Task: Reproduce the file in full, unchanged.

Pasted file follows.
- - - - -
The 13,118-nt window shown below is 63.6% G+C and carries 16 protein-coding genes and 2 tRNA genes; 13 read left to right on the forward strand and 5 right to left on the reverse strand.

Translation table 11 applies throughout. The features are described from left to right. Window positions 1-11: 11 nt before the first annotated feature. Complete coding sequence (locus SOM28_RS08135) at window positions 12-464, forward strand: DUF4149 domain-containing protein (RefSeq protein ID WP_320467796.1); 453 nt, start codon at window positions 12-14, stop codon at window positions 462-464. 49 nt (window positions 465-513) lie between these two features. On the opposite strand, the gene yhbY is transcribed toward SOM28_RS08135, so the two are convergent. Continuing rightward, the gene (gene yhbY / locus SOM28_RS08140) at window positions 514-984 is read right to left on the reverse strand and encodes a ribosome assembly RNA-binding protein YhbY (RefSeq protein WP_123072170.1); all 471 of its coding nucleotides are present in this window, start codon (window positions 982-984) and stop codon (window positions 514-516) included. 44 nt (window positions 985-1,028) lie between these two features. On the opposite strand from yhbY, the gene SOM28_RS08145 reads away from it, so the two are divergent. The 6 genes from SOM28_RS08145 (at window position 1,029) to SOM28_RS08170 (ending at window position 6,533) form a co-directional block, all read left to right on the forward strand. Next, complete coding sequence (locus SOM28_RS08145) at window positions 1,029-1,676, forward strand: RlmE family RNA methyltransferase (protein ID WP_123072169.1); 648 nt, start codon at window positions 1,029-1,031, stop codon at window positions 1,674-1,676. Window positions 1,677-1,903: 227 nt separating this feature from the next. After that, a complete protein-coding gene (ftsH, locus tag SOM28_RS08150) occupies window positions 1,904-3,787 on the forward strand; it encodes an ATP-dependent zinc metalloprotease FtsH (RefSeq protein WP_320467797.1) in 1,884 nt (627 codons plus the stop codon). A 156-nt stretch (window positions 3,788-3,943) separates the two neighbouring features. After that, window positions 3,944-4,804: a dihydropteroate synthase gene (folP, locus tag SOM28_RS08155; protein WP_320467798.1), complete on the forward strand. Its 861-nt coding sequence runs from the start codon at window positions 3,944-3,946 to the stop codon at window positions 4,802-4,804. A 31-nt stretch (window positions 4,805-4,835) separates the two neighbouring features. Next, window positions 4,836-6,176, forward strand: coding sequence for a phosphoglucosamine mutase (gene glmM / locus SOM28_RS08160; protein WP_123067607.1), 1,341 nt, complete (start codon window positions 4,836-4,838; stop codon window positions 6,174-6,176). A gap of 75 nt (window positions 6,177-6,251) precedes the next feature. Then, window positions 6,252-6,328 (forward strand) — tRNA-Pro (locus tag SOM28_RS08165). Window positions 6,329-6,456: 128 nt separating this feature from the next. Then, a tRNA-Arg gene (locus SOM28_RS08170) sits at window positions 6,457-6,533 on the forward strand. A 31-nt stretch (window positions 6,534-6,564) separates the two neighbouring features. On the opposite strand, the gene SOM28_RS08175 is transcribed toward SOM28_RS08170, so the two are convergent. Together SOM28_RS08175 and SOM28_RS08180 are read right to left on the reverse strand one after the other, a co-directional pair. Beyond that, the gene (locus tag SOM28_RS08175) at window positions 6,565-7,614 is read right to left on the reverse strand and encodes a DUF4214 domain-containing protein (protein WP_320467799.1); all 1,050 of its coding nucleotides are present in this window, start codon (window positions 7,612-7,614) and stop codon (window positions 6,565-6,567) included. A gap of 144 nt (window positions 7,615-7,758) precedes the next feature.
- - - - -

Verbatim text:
The 13,118-nt window shown below is 63.6% G+C and carries 16 protein-coding genes and 2 tRNA genes; 13 read left to right on the forward strand and 5 right to left on the reverse strand.

Translation table 11 applies throughout. The features are described from left to right. Window positions 1-11: 11 nt before the first annotated feature. Complete coding sequence (locus SOM28_RS08135) at window positions 12-464, forward strand: DUF4149 domain-containing protein (RefSeq protein ID WP_320467796.1); 453 nt, start codon at window positions 12-14, stop codon at window positions 462-464. 49 nt (window positions 465-513) lie between these two features. On the opposite strand, the gene yhbY is transcribed toward SOM28_RS08135, so the two are convergent. Continuing rightward, the gene (gene yhbY / locus SOM28_RS08140) at window positions 514-984 is read right to left on the reverse strand and encodes a ribosome assembly RNA-binding protein YhbY (RefSeq protein WP_123072170.1); all 471 of its coding nucleotides are present in this window, start codon (window positions 982-984) and stop codon (window positions 514-516) included. 44 nt (window positions 985-1,028) lie between these two features. On the opposite strand from yhbY, the gene SOM28_RS08145 reads away from it, so the two are divergent. The 6 genes from SOM28_RS08145 (at window position 1,029) to SOM28_RS08170 (ending at window position 6,533) form a co-directional block, all read left to right on the forward strand. Next, complete coding sequence (locus SOM28_RS08145) at window positions 1,029-1,676, forward strand: RlmE family RNA methyltransferase (protein ID WP_123072169.1); 648 nt, start codon at window positions 1,029-1,031, stop codon at window positions 1,674-1,676. Window positions 1,677-1,903: 227 nt separating this feature from the next. After that, a complete protein-coding gene (ftsH, locus tag SOM28_RS08150) occupies window positions 1,904-3,787 on the forward strand; it encodes an ATP-dependent zinc metalloprotease FtsH (RefSeq protein WP_320467797.1) in 1,884 nt (627 codons plus the stop codon). A 156-nt stretch (window positions 3,788-3,943) separates the two neighbouring features. After that, window positions 3,944-4,804: a dihydropteroate synthase gene (folP, locus tag SOM28_RS08155; protein WP_320467798.1), complete on the forward strand. Its 861-nt coding sequence runs from the start codon at window positions 3,944-3,946 to the stop codon at window positions 4,802-4,804. A 31-nt stretch (window positions 4,805-4,835) separates the two neighbouring features. Next, window positions 4,836-6,176, forward strand: coding sequence for a phosphoglucosamine mutase (gene glmM / locus SOM28_RS08160; protein WP_123067607.1), 1,341 nt, complete (start codon window positions 4,836-4,838; stop codon window positions 6,174-6,176). A gap of 75 nt (window positions 6,177-6,251) precedes the next feature. Then, window positions 6,252-6,328 (forward strand) — tRNA-Pro (locus tag SOM28_RS08165). Window positions 6,329-6,456: 128 nt separating this feature from the next. Then, a tRNA-Arg gene (locus SOM28_RS08170) sits at window positions 6,457-6,533 on the forward strand. A 31-nt stretch (window positions 6,534-6,564) separates the two neighbouring features. On the opposite strand, the gene SOM28_RS08175 is transcribed toward SOM28_RS08170, so the two are convergent. Together SOM28_RS08175 and SOM28_RS08180 are read right to left on the reverse strand one after the other, a co-directional pair. Beyond that, the gene (locus tag SOM28_RS08175) at window positions 6,565-7,614 is read right to left on the reverse strand and encodes a DUF4214 domain-containing protein (protein WP_320467799.1); all 1,050 of its coding nucleotides are present in this window, start codon (window positions 7,612-7,614) and stop codon (window positions 6,565-6,567) included. A gap of 144 nt (window positions 7,615-7,758) precedes the next feature.